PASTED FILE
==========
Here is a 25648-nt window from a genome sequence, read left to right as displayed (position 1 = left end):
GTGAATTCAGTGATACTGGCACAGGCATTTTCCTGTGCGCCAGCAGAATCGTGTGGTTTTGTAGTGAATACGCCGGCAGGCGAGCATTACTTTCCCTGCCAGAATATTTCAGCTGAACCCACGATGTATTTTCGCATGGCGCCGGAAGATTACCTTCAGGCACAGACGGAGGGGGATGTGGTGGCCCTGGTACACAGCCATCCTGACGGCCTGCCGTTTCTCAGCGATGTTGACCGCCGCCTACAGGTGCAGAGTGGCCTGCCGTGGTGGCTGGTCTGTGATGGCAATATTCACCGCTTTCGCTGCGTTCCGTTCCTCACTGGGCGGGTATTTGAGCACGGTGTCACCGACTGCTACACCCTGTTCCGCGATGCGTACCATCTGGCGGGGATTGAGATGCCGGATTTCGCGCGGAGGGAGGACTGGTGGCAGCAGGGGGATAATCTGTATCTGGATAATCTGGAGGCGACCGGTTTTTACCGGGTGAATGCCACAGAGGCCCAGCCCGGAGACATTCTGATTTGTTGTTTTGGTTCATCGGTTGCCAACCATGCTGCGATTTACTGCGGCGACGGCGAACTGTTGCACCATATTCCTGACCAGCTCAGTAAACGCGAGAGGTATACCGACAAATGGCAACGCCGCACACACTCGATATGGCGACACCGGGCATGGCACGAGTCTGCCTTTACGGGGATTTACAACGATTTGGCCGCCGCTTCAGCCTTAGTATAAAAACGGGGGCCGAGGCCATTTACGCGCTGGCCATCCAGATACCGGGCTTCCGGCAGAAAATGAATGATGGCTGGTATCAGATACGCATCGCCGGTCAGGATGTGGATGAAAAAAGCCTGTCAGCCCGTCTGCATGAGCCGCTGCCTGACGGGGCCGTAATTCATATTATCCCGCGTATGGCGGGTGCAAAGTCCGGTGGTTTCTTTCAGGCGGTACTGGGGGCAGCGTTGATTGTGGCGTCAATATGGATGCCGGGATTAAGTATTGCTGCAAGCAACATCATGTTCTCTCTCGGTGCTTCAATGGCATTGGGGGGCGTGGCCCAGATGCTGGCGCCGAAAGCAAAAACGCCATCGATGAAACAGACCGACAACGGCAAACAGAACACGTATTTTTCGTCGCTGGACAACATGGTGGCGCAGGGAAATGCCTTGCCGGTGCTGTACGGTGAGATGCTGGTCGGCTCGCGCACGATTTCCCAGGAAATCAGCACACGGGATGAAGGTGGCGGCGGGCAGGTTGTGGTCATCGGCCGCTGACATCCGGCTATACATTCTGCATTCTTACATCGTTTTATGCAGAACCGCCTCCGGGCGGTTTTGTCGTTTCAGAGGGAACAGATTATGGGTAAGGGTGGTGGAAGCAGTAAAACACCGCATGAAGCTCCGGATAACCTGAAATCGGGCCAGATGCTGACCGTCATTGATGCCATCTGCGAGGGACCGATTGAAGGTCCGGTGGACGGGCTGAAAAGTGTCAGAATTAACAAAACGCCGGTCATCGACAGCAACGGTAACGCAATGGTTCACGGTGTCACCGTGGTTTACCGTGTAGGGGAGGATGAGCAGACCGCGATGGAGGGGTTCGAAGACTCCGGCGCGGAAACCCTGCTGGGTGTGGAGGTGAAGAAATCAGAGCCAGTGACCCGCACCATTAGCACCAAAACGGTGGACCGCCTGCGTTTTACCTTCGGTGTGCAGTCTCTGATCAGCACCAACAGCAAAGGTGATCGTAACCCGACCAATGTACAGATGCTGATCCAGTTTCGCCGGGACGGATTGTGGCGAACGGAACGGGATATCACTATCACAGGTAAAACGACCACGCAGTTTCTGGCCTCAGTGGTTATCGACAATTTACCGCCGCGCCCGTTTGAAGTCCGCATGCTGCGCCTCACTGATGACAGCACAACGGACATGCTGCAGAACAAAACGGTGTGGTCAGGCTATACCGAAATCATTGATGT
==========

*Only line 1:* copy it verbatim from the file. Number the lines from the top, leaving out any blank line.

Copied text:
Here is a 25648-nt window from a genome sequence, read left to right as displayed (position 1 = left end):